This activity helps children recall memorized information and identify animals. For this activity, you'll need a bag and toy zoo animals.
Start the activity by saying, "I went to the zoo, and I saw a..." then, remove a toy animal from the bag and say its name. Next, pass the bag to a child and have them repeat the phrase, "I went to the zoo, and I saw a..." and say the name of the animal you pulled from the bag.
Have the child remove another animal from the bag and add it to the sentence. For example, "I went to the zoo and I saw a penguin and an elephant." Then, continue with the next child ("I went to the zoo, and I saw a penguin, an elephant, and a tiger.") Continue until each child has pulled a toy from the bag and added to the story.
Singing repetitive songs and nursery rhymes like The Wheels on the Bus, Old MacDonald, and Where Is Thumbkin? with your preschoolers helps them recognize routines and improves their working memory.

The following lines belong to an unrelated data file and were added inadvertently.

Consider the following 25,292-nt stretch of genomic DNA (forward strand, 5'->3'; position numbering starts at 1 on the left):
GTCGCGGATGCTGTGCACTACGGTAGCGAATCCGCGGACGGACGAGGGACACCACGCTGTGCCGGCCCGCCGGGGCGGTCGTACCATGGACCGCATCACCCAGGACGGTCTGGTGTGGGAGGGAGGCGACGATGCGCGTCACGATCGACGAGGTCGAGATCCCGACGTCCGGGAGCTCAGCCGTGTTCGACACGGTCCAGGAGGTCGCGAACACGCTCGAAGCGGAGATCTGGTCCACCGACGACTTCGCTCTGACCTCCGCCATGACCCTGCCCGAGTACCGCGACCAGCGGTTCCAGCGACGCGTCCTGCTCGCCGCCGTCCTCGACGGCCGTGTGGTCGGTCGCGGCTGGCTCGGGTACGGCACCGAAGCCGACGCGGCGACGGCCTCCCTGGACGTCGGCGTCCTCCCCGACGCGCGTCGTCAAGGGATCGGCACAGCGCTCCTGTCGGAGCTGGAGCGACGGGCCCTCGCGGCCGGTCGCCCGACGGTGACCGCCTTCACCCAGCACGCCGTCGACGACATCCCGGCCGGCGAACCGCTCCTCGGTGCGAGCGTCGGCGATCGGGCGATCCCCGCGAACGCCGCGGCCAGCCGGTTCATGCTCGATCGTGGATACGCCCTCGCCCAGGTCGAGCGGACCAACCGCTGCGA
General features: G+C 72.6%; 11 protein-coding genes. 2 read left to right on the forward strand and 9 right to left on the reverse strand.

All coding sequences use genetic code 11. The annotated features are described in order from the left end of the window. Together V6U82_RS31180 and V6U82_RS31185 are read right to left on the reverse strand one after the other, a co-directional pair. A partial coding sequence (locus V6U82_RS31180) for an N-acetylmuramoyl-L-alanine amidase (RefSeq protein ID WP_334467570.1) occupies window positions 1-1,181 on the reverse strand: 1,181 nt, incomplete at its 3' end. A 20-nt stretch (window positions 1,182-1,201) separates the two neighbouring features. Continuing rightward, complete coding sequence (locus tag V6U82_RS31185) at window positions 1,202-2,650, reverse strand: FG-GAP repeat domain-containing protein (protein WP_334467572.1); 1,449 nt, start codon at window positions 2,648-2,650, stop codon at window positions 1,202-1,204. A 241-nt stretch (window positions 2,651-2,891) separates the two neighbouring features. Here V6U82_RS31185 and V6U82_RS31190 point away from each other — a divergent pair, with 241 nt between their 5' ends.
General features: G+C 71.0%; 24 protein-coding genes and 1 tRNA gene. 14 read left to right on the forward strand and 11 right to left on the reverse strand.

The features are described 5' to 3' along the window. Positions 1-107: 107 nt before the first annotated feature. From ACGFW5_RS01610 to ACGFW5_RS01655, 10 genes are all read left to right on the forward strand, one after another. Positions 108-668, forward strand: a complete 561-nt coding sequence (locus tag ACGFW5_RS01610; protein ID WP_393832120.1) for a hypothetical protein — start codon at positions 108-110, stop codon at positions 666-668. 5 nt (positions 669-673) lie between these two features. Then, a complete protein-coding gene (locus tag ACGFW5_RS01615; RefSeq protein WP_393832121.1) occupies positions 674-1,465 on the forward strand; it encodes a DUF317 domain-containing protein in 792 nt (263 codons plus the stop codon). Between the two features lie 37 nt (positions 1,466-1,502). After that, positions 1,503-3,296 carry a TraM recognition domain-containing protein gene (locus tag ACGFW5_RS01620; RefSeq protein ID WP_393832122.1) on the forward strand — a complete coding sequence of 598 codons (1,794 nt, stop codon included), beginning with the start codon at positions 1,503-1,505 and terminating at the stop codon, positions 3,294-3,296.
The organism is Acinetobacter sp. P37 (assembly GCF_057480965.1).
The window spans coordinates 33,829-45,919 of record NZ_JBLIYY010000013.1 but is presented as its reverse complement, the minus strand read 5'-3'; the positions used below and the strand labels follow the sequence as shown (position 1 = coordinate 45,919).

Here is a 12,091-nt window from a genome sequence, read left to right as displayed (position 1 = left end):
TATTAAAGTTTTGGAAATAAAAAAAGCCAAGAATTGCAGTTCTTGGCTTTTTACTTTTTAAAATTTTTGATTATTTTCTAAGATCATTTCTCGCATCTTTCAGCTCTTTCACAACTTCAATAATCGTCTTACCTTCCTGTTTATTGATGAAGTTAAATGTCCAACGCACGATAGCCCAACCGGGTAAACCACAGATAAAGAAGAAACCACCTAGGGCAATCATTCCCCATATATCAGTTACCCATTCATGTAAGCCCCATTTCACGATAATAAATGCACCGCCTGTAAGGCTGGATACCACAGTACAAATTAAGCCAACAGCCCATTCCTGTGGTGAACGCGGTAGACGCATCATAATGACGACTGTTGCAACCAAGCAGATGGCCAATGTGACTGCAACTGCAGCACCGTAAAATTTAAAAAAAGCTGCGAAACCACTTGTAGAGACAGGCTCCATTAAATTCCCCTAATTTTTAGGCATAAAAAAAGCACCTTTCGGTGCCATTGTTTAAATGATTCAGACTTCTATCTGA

The missing item
This activity helps toddlers identify objects and recall memories.
Place a few small objects on a tray. Name each object with your preschoolers, then ask them about its color, shape, or function. These questions will make the items more memorable.
Cover the tray with a towel, then ask the children to close their eyes. Remove the towel from the tray and have the children reopen their eyes. Ask the children to identify the item that you removed from the tray.
Help your preschoolers develop with these cognitive activities
Cognitive activities help children learn how to think, reason and problem solve as well as develop language skills, creativity and self-expression. Engaging in cognitive tasks also helps build a foundation for future learning experiences by fostering critical thinking skills and developing memory retention abilities. With proper guidance from educators and families, these activities can be beneficial for young children's growth and development both now and into the future.